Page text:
REVIEW: The Lobster

29 05 2016

The LobsterAt the risk of sounding perilously similar to Rep. Louie Gohmert, who recently suggested gays should be left out of space colonies since they cannot reproduce, there are important biological and social reasons why human beings should pair off. The simplest argument, of course, concerns reproduction and the continuation of our species. But bountiful research also suggests the tremendous drawbacks of living life in isolation – depression, poor health, low communal ties, and so on.

Writers Yorgos Lanthimos and Efthymis Filippou never tip their hand about what led up to the society they create in The Lobster,” though one imagines it likely involves some of the factors listed above. In their milieu, anyone without a life partner gets politely sent off to a hotel where they must find a match within 45 days – or face becoming transformed into the animal of their choice. Love, in other words, has been stripped of all romance and reduced to little more than social utility.

As public demonstrations from the manager (Olivia Colman) remind guests of why couples represent the ideal human arrangement, highly regulated activities nudge them towards identifying a partner with some shared characteristic over which they can begin a life together. Pretensions of status, class or wealth cannot cloud the decision, either. This total institution strips away individuality by forcing all participants to adhere to a simple, drab uniform by their gender.

The protagonist served to us, Colin Farrell’s David, serves as a guide through the many possibilities of this ecosystem. Some choose to throw themselves at anyone in the hopes of identifying someone equally as desperate. Others face public punishment for finding pleasure with themselves. A few brave souls are willing to stake their future on a lie in order to leave the hotel.

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Two by Lanthimos (REVIEWS: Dogtooth, Alps)

27 05 2016

DogtoothNow that it looks like “The Lobster” is shaping up as a breakout arthouse hit, many people will likely wonder where they can get more of that film’s distinct artistic sensibility. Those folks are also in luck, as co-writer/director Yorgos Lanthimos has two films made in his native Greece readily available to watch.

2010’s “Dogtooth” takes place in a restraining, all-controlling environment not unlike the hotel in “The Lobster.” This time, it’s a compound home in Greece where an oppressive father keeps his offspring contained. Through manipulation and outright lies, he creates a surreal fantasy environment where the adult children need him for their very security and knowledge.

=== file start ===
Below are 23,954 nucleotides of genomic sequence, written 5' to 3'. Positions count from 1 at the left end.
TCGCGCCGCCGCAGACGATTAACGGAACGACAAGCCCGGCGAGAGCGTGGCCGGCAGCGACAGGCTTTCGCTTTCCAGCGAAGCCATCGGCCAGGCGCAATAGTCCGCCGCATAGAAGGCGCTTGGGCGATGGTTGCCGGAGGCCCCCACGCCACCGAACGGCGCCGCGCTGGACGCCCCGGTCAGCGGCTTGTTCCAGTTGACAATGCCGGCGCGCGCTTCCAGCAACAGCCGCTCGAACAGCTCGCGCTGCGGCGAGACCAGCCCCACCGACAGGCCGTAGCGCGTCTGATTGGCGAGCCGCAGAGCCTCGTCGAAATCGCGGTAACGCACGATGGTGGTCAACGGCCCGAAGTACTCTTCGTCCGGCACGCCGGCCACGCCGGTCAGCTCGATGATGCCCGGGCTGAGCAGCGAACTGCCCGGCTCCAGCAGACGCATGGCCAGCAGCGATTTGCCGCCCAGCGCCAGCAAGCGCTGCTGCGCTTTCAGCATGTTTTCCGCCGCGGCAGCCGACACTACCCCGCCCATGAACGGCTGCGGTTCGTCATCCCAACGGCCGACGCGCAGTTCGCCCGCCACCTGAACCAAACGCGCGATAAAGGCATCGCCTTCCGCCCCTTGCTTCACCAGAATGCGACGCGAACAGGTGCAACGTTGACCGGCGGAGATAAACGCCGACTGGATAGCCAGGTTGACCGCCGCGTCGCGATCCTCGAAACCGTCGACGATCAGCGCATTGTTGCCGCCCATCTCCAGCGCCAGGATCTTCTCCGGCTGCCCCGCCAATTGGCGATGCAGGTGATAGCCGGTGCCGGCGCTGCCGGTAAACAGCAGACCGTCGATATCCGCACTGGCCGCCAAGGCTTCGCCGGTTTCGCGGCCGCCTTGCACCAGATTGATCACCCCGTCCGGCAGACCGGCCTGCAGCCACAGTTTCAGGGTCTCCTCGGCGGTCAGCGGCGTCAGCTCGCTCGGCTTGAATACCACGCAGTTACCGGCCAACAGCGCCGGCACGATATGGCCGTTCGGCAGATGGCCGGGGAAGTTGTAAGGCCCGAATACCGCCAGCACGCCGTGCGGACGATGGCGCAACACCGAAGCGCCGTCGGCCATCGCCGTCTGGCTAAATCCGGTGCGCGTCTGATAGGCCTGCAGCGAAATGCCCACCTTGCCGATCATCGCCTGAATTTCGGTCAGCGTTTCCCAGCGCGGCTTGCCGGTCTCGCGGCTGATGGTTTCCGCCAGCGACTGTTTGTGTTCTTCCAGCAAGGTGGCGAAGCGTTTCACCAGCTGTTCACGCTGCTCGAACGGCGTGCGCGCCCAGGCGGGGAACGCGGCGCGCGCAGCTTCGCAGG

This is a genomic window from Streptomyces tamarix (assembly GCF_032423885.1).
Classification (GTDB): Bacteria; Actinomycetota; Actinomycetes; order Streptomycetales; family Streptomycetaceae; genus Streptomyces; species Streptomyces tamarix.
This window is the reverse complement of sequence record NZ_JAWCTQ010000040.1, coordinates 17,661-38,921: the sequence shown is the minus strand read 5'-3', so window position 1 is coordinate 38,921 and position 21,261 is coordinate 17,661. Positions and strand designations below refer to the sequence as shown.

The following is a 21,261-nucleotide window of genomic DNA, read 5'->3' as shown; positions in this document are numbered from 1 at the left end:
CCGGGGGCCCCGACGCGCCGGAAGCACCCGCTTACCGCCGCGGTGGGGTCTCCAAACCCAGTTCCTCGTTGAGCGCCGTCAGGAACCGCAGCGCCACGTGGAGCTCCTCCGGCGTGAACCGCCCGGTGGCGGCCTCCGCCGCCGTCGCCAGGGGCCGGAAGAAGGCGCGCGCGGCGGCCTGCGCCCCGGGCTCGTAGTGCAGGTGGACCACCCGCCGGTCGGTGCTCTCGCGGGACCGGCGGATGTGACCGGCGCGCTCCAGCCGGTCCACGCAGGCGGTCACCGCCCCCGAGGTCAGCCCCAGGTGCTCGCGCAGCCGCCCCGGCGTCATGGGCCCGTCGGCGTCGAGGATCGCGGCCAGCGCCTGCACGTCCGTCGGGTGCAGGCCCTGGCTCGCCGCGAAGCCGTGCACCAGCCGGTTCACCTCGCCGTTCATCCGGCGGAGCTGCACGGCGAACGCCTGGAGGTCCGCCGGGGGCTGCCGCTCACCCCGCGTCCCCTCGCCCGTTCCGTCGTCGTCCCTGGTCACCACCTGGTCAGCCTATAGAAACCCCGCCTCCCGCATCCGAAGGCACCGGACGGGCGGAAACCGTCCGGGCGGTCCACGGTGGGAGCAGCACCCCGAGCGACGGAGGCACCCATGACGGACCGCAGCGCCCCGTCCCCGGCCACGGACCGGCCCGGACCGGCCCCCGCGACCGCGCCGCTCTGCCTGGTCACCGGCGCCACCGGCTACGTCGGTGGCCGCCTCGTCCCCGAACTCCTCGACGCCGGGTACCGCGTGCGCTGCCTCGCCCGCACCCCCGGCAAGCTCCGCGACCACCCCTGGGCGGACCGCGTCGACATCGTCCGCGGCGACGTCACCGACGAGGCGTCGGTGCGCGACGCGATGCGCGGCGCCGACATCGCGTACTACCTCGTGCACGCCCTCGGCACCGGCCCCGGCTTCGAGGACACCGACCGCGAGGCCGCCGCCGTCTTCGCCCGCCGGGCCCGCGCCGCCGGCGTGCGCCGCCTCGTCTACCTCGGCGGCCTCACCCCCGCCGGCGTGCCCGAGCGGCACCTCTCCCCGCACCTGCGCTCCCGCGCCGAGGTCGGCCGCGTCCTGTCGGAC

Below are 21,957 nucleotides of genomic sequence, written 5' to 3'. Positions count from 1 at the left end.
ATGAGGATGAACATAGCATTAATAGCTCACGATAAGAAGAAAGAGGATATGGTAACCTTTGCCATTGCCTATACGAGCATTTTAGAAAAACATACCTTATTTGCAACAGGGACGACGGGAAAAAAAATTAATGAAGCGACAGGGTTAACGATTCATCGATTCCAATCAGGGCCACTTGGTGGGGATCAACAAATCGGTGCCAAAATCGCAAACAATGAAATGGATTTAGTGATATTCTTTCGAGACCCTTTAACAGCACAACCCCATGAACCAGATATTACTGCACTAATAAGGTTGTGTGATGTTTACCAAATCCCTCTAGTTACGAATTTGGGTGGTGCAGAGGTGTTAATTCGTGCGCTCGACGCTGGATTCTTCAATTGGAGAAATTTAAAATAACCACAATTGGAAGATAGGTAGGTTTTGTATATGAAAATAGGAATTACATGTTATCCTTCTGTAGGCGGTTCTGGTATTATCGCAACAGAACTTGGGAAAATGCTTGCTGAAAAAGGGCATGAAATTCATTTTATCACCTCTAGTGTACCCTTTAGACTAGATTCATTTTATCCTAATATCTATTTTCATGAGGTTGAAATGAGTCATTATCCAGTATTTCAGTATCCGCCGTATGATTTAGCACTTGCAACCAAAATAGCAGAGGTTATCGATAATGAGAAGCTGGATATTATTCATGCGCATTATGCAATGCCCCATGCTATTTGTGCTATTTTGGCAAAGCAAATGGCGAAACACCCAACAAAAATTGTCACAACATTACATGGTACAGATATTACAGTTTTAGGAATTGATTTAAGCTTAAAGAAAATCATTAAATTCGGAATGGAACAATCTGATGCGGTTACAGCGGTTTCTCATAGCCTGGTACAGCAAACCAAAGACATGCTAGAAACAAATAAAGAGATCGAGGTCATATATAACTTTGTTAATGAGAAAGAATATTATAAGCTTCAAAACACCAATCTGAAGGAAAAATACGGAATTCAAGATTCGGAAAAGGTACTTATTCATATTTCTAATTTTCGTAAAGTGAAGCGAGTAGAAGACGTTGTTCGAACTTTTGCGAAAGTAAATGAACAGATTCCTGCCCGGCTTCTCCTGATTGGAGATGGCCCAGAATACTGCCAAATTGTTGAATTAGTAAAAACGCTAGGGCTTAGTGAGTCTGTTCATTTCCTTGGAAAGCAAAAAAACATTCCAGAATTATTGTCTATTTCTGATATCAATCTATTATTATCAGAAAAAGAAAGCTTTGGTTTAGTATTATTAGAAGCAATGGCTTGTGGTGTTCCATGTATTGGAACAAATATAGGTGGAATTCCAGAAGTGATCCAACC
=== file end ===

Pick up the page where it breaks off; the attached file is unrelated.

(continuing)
At one point, the patriarch goes to a dog trainer to talk about his philosophy. It plays like Lanthimos messed up their character names in the script. It is this trainer who takes a more humane approach to rearing young minds and the father who treats them like animals. He thinks that his authoritarian control over the household can modulate and control sexual impulses that are not culturally learned but come from a biological imperative.

My first view of “Dogtooth” gave me strong vibes of “Spring Awakening” as retold in the Cinema of Cruelty style. A second go, however, distinctly separated the two. Lanthimos’ film is about the alienation that children come to feel in these environments. These characters are so estranged from the intimacy and sensuality of sex that they listen to music through headphones during the act. The whole film provides a stunning and complete vision of authority, domination and defiance – moods also reflected in the director’s aesthetic choice.


Lanthimos’ 2012 film “Alps,” on the other hand, waxes a little sweeter (though is no less stark in its portrayal of human feebleness). The name refers to a group of people, and if you cannot figure out the meaning of the name … well, they state that the name does not reveal what they do. The mountains in the Alps cannot be replaced by anything else, as the de facto team leader states.

But ironically, the members of the Alps are replacing others. Their services entail replacing a recently deceased person and masquerading as them to provide a balm for their aggrieved families. Clients essentially hire the Alps to outsource their emotional labor and intimacy, staving off the infamous first step in the Kübler-Ross model: denial.

Lanthimos’ angle on life after another’s death proves quite unique and engaging. He provides a view that shows how some people might actually … enjoy grief. This feeling might be unbearable to those undergoing it, yet the process of mourning can somehow seem attractive and appealing to those observing it from the outside. The members of the Alps see an opportunity both to lose themselves and to start anew in the persona of the newly departed. The grief expressed by their loved ones, who would often rather participate in an illusory present than accept the painful truth, provides them countless opportunities for role play.

“Alps” takes a less self-serious stance towards its characters, and Lanthimos even gives the film over to the occasional fit of divinely inspired black comedy. Even if the film does not quite add up, it still possesses a strange allure that continues to draw me back in. Perhaps one day, with the right combination of cinematic exposure and life experience, the equation will produce the right solution.

Dogtooth: B+ / 3stars
Alps: B / 2halfstars